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Genomics Inform > Volume 1(1); 2003 > Article
Biological Network Evolution Hypothesis Applied to Protein Structural Interactome.
Dan M Bolser, Jong Hwa Park
1MRC-DUNN Human Nutrition Unit, Hills Road, Cambridge, CB2 2XY, England.
2Object Interaction Technologies Inc. (OITEK), Seoul, Korea. j@bio.cc
Abstract
The latest measure of the relative evolutionary age of protein structure families was applied (based on taxonomic diversity) using the protein structural interactome map (PSIMAP). It confirms that, in general, protein domains, which are hubs in this interaction network, are older than protein domains with fewer interaction partners. We apply a hypothesis of 'biological network evolution' to explain the positive correlation between interaction and age. It agrees to the previous suggestions that proteins have acquired an increasing number of interaction partners over time via the stepwise addition of new interactions. This hypothesis is shown to be consistent with the scale-free interaction network topologies proposed by other groups. Closely co-evolved structural interaction and the dynamics of network evolution are used to explain the highly conserved core of protein interaction pathways, which exist across all divisions of life.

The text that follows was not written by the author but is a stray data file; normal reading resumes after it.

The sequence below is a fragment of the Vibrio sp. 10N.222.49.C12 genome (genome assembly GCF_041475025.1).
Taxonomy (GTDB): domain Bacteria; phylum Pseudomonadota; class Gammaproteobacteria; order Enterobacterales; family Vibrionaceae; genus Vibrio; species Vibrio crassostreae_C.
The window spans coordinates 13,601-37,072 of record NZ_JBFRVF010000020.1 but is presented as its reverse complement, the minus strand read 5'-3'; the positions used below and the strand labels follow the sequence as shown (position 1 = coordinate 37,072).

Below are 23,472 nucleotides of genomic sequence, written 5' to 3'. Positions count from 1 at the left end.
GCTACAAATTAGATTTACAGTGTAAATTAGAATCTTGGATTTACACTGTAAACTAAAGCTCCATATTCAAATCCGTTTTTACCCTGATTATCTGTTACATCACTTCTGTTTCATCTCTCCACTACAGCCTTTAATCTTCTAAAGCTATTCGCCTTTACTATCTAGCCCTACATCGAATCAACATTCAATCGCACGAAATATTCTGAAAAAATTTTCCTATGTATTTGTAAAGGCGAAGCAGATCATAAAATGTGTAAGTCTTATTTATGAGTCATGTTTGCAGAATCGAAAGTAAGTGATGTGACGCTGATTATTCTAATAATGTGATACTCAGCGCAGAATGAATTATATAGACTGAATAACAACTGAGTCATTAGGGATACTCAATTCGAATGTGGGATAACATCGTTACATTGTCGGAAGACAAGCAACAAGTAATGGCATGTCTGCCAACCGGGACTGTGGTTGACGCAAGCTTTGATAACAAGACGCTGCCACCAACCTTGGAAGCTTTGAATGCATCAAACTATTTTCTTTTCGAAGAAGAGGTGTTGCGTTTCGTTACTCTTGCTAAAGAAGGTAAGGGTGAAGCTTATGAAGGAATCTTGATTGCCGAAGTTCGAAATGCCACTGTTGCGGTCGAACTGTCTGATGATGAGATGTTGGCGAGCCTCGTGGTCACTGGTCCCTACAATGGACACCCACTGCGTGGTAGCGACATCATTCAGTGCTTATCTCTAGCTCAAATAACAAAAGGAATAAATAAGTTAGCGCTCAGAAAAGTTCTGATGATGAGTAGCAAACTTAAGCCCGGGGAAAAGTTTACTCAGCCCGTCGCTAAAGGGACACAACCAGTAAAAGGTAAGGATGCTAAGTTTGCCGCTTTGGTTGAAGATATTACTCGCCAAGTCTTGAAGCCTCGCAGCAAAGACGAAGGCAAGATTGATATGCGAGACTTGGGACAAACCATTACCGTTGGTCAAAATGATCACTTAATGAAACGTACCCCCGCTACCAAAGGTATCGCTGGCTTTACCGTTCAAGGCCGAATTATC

Keywords: Network Evolution; Structure family Evolution; Protein Interaction; Protein Structural Interactome; PSIMAP; Interactomics
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